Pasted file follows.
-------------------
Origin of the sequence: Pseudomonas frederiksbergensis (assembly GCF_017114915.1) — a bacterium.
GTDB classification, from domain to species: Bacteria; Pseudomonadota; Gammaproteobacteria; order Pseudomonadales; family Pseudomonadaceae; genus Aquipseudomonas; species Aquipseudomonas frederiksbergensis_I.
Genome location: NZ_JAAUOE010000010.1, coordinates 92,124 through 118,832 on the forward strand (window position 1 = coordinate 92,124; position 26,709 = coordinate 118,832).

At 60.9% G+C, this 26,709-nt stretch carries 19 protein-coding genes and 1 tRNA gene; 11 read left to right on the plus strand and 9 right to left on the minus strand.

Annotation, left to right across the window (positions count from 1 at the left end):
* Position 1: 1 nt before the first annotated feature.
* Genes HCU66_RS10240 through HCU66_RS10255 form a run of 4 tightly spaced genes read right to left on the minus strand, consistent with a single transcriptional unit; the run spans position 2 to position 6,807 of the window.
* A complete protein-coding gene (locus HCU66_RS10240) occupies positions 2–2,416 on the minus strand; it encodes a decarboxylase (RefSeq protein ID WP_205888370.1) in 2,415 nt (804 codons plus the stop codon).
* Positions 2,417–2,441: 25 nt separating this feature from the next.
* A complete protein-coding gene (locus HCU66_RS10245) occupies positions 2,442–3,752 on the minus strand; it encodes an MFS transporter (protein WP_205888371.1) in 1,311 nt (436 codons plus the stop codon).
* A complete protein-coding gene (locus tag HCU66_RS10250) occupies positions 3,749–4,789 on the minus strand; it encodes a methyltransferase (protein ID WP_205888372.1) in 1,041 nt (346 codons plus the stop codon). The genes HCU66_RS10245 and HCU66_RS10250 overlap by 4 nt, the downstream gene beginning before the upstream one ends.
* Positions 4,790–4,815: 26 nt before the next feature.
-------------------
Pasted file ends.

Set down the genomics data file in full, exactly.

Origin of the sequence: Pseudomonas frederiksbergensis (assembly GCF_017114915.1) — a bacterium.
GTDB classification, from domain to species: Bacteria; Pseudomonadota; Gammaproteobacteria; order Pseudomonadales; family Pseudomonadaceae; genus Aquipseudomonas; species Aquipseudomonas frederiksbergensis_I.
Genome location: NZ_JAAUOE010000010.1, coordinates 92,124 through 118,832 on the forward strand (window position 1 = coordinate 92,124; position 26,709 = coordinate 118,832).

At 60.9% G+C, this 26,709-nt stretch carries 19 protein-coding genes and 1 tRNA gene; 11 read left to right on the plus strand and 9 right to left on the minus strand.

Annotation, left to right across the window (positions count from 1 at the left end):
* Position 1: 1 nt before the first annotated feature.
* Genes HCU66_RS10240 through HCU66_RS10255 form a run of 4 tightly spaced genes read right to left on the minus strand, consistent with a single transcriptional unit; the run spans position 2 to position 6,807 of the window.
* A complete protein-coding gene (locus HCU66_RS10240) occupies positions 2–2,416 on the minus strand; it encodes a decarboxylase (RefSeq protein ID WP_205888370.1) in 2,415 nt (804 codons plus the stop codon).
* Positions 2,417–2,441: 25 nt separating this feature from the next.
* A complete protein-coding gene (locus HCU66_RS10245) occupies positions 2,442–3,752 on the minus strand; it encodes an MFS transporter (protein WP_205888371.1) in 1,311 nt (436 codons plus the stop codon).
* A complete protein-coding gene (locus tag HCU66_RS10250) occupies positions 3,749–4,789 on the minus strand; it encodes a methyltransferase (protein ID WP_205888372.1) in 1,041 nt (346 codons plus the stop codon). The genes HCU66_RS10245 and HCU66_RS10250 overlap by 4 nt, the downstream gene beginning before the upstream one ends.
* Positions 4,790–4,815: 26 nt before the next feature.